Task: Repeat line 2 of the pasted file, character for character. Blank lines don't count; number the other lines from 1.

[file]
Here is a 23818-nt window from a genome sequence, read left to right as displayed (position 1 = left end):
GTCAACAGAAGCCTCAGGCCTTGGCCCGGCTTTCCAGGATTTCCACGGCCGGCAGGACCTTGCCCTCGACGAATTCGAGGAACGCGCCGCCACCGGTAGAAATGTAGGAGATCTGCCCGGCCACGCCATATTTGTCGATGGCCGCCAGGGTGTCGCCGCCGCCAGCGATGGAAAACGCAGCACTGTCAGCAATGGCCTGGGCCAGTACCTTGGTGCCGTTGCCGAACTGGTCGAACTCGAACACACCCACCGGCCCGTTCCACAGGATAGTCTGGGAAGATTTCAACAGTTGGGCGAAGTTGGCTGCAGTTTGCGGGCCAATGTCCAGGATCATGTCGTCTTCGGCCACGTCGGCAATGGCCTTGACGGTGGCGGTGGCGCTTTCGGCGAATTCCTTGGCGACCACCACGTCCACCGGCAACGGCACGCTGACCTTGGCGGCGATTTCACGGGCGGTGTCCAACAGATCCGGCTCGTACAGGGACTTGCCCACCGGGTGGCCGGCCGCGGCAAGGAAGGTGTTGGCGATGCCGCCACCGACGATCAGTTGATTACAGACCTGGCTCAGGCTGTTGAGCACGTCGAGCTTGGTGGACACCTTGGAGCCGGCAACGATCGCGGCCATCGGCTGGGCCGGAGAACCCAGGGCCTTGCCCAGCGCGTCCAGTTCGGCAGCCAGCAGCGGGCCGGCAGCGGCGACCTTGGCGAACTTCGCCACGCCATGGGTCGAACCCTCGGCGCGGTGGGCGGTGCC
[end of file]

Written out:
GTCAACAGAAGCCTCAGGCCTTGGCCCGGCTTTCCAGGATTTCCACGGCCGGCAGGACCTTGCCCTCGACGAATTCGAGGAACGCGCCGCCACCGGTAGAAATGTAGGAGATCTGCCCGGCCACGCCATATTTGTCGATGGCCGCCAGGGTGTCGCCGCCGCCAGCGATGGAAAACGCAGCACTGTCAGCAATGGCCTGGGCCAGTACCTTGGTGCCGTTGCCGAACTGGTCGAACTCGAACACACCCACCGGCCCGTTCCACAGGATAGTCTGGGAAGATTTCAACAGTTGGGCGAAGTTGGCTGCAGTTTGCGGGCCAATGTCCAGGATCATGTCGTCTTCGGCCACGTCGGCAATGGCCTTGACGGTGGCGGTGGCGCTTTCGGCGAATTCCTTGGCGACCACCACGTCCACCGGCAACGGCACGCTGACCTTGGCGGCGATTTCACGGGCGGTGTCCAACAGATCCGGCTCGTACAGGGACTTGCCCACCGGGTGGCCGGCCGCGGCAAGGAAGGTGTTGGCGATGCCGCCACCGACGATCAGTTGATTACAGACCTGGCTCAGGCTGTTGAGCACGTCGAGCTTGGTGGACACCTTGGAGCCGGCAACGATCGCGGCCATCGGCTGGGCCGGAGAACCCAGGGCCTTGCCCAGCGCGTCCAGTTCGGCAGCCAGCAGCGGGCCGGCAGCGGCGACCTTGGCGAACTTCGCCACGCCATGGGTCGAACCCTCGGCGCGGTGGGCGGTGCC